Council for Museum Anthropology
Volunteered - Oral Presentation Session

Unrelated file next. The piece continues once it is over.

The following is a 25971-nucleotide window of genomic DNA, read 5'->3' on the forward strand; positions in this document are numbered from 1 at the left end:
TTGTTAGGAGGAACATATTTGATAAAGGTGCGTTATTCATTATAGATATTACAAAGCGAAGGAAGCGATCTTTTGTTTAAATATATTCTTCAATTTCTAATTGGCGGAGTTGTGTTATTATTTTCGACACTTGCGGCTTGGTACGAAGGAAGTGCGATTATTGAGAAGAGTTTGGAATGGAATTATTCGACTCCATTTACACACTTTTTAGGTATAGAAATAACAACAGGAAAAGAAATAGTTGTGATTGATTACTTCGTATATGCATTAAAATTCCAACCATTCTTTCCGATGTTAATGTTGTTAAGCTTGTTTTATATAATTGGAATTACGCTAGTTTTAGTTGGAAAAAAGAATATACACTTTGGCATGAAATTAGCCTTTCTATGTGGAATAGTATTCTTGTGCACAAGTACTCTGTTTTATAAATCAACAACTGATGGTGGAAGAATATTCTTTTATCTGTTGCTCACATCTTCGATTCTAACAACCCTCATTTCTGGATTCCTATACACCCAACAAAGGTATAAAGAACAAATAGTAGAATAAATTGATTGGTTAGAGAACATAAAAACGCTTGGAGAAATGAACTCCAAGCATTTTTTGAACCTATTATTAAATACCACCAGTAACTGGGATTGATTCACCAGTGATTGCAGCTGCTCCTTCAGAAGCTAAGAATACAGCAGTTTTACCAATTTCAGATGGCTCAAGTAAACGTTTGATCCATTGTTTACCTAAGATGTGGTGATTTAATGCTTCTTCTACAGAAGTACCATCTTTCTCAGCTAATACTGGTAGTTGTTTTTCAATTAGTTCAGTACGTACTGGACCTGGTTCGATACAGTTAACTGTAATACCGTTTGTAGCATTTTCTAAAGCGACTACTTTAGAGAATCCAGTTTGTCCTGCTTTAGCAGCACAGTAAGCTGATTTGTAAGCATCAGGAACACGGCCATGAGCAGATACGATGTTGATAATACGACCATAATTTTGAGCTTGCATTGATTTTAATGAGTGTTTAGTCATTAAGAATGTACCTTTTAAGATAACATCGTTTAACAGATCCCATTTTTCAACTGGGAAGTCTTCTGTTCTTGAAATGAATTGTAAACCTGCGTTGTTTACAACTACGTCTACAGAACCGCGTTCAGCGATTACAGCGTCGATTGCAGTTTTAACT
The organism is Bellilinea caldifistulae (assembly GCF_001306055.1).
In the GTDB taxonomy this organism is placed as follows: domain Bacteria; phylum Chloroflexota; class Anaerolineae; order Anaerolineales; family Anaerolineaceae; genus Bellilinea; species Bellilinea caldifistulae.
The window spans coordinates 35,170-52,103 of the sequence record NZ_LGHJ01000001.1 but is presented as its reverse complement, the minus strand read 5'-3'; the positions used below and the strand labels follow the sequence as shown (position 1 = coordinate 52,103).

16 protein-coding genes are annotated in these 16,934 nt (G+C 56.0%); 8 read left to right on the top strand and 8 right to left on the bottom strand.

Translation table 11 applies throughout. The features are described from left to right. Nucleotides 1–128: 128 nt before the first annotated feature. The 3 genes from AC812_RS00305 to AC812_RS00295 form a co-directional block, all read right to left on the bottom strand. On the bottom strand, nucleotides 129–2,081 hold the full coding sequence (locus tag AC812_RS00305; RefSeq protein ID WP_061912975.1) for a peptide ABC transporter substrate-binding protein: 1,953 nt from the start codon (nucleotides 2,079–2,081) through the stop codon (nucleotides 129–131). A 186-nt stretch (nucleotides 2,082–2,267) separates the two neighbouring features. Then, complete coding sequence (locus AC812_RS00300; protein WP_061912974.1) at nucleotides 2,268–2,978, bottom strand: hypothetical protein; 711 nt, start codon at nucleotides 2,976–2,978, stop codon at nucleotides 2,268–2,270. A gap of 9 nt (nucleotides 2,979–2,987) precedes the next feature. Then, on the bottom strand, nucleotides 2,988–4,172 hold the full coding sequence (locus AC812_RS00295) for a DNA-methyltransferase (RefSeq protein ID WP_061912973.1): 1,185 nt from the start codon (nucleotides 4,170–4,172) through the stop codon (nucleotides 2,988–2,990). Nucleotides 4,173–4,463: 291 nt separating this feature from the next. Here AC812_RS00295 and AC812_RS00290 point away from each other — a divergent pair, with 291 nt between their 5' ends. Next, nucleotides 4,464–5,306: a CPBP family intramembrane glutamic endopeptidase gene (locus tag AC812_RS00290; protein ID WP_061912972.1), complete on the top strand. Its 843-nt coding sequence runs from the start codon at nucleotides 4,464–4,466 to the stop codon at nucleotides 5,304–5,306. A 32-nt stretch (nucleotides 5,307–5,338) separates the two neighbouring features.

Hilda Kuper was a Jewish political-legal anthropologist, novelist and playwright, born in Bulawayo, Rhodesia in 1911. She grew up in Johannesburg, South Africa and received her anthropological training with Winifred Hoernlé at the University of Witwatersrand and Bronislaw Malinowski at the London School of Economics. Kuper is best known for her research in Swaziland where she became a citizen in 1970; Hilda took a “Swazi point of view,” arguing that Westernization weakened women’s position. Very little has been written about Hilda’s collaboration with Swazi anthropologist, Thoko Ginindza (1942-1996). Though nothing has been published about their Swazi artifact collection at the UCLA Fowler Museum, these Swazi women’s clothing and adornment items provide tangible evidence of the transracial and transnational collaboration between Kuper and Ginindza. Hilda and her husband, Leo Kuper, came to UCLA after increasing police surveillance made staying in South Africa untenable. Hilda eventually became a professor in Anthropology. Thoko wrote to Hilda (whom she knew from Swaziland) in 1967 asking for Hilda's assistance to attend UCLA, where Thoko earned a MA in African Studies in 1972. Their shared research emphasized the impact of colonization and the traditional Swazi aristocracy on women’s roles in Swaziland, manifested through gendered clothing norms. This paper will provide a history and visual analysis of the Swazi collection and their research relationship through an exploration of correspondence between Kuper and Ginindza and fieldwork photographs from the Hilda Kuper Papers held in the UCLA Special Collections.